CSPs play a key role in the metaverse in areas that were not included in the Meta Connect 2022 keynote

18 October 2022 | Research

Martin Scott

Article | PDF (3 pages) | Fixed Broadband Services| Digital Services| Future Comms| Mobile Services| Smart Devices| Video, Gaming and Entertainment| Fixed–Mobile Convergence


"Some of the aspects of the metaverse that Meta did not cover in the Meta Connect keynote are precisely where CSPs can play an important role."

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Meta made several announcements at Meta Connect 2022 for products and partnerships that will help to enable the next-generation of Web3 virtual environments. Meta’s announcements were well-aligned with Analysys Mason’s metaverse framework, but there were notable absences in areas where communications service providers (CSPs) can take the lead.

We took away four key points from Meta Connect 2022

Meta Connect 2022 was fundamentally different to last year’s event; Meta focused on establishing its credibility with real-world products and revenue streams and clear market segmentation.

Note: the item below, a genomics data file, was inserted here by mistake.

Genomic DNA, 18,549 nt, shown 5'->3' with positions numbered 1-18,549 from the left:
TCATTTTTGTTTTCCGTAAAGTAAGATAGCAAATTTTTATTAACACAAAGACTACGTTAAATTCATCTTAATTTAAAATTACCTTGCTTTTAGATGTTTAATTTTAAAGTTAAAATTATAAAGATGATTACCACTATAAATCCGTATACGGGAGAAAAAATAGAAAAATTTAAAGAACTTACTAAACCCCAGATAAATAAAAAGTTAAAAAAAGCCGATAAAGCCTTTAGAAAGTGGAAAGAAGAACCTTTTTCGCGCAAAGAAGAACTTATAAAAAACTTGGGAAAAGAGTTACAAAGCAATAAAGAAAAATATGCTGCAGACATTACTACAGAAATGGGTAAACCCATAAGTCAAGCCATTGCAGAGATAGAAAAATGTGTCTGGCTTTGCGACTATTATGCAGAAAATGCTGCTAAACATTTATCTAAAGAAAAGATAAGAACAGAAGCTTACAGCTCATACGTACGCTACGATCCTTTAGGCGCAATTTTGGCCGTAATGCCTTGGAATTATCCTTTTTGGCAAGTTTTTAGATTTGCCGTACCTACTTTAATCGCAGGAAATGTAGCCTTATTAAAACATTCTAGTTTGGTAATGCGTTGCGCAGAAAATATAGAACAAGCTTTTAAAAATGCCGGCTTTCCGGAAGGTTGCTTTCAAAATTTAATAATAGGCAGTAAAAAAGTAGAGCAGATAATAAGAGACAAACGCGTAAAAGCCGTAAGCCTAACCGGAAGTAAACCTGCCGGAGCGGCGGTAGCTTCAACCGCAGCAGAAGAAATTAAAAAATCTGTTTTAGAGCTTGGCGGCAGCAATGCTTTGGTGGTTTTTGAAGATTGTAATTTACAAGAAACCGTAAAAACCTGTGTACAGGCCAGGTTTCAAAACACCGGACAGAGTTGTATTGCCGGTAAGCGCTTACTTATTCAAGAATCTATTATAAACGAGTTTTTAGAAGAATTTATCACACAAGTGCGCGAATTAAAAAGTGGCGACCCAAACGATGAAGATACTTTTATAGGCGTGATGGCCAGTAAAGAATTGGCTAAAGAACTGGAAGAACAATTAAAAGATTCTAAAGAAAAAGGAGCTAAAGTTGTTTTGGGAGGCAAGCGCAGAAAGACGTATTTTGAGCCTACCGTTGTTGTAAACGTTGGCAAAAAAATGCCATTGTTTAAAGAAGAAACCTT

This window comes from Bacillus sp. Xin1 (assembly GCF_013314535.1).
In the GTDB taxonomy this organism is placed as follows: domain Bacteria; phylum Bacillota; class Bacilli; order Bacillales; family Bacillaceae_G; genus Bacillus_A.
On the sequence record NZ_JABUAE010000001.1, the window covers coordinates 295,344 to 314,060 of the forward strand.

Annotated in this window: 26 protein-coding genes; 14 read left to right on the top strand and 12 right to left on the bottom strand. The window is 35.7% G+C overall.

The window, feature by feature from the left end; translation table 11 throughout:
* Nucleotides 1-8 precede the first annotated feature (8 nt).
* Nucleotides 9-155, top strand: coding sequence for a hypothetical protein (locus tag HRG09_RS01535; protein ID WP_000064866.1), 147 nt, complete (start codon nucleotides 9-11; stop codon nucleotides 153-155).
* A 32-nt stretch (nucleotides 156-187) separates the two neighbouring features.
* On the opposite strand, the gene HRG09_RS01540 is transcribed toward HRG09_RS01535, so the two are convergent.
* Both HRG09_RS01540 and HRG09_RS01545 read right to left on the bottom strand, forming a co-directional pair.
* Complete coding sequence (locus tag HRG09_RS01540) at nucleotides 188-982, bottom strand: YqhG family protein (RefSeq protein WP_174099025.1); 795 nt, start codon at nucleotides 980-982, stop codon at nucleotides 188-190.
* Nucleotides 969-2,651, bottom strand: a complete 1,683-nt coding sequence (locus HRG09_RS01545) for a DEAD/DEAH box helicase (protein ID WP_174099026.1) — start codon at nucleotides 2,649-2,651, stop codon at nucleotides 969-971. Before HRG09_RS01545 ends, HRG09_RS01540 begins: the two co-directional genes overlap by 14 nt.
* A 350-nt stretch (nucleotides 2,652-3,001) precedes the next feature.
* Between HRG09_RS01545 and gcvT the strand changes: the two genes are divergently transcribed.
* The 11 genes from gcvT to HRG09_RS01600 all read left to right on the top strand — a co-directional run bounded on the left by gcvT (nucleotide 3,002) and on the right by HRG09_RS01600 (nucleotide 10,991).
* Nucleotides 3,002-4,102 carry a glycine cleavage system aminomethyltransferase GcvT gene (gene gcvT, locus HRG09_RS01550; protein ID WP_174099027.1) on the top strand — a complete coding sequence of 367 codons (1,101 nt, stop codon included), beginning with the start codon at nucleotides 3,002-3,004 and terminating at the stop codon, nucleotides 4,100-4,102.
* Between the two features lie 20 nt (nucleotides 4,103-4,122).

• Meta prioritised making messages understandable and credible for investors. It emphasised the developer revenue success stories in the Quest Store and focused on known verticals with associated dollar values: gaming and enterprise IT. It is looking to provide certainty to investors to gain stability.
  • Its partnership with Microsoft adds credibility to its claim that it is aiming for the metaverse to be an open and collaborative ecosystem. Meta announced the porting of Office 365 and Teams to the Quest series, which also helps to strengthen its enterprise IT narrative.
  • Meta has now segmented its VR/AR device product lines so that they are clearly aligned to different target segments:
    • the Quest headset primarily targets gamers
    • the newly announced Quest Pro is primarily aimed at the enterprise market (and secondarily at remote workers and higher-income individuals that spend money on technology)
    • Ray-Ban Stories are tailored for AR applications.
  • Meta demonstrated its improvements to avatars in order to help capture people’s imaginations and show that not all virtual worlds will necessarily look like Roblox. It presented a photo-realistic avatar using its Instant Avatar technology, though its limited number of facial expressions means that there is more work to do. However, as a prototype, it showed some of what is possible in the near-term. Meta also demonstrated its new Codec Avatar, which is a long way from commercial deployment but showed impressive levels of photo realism.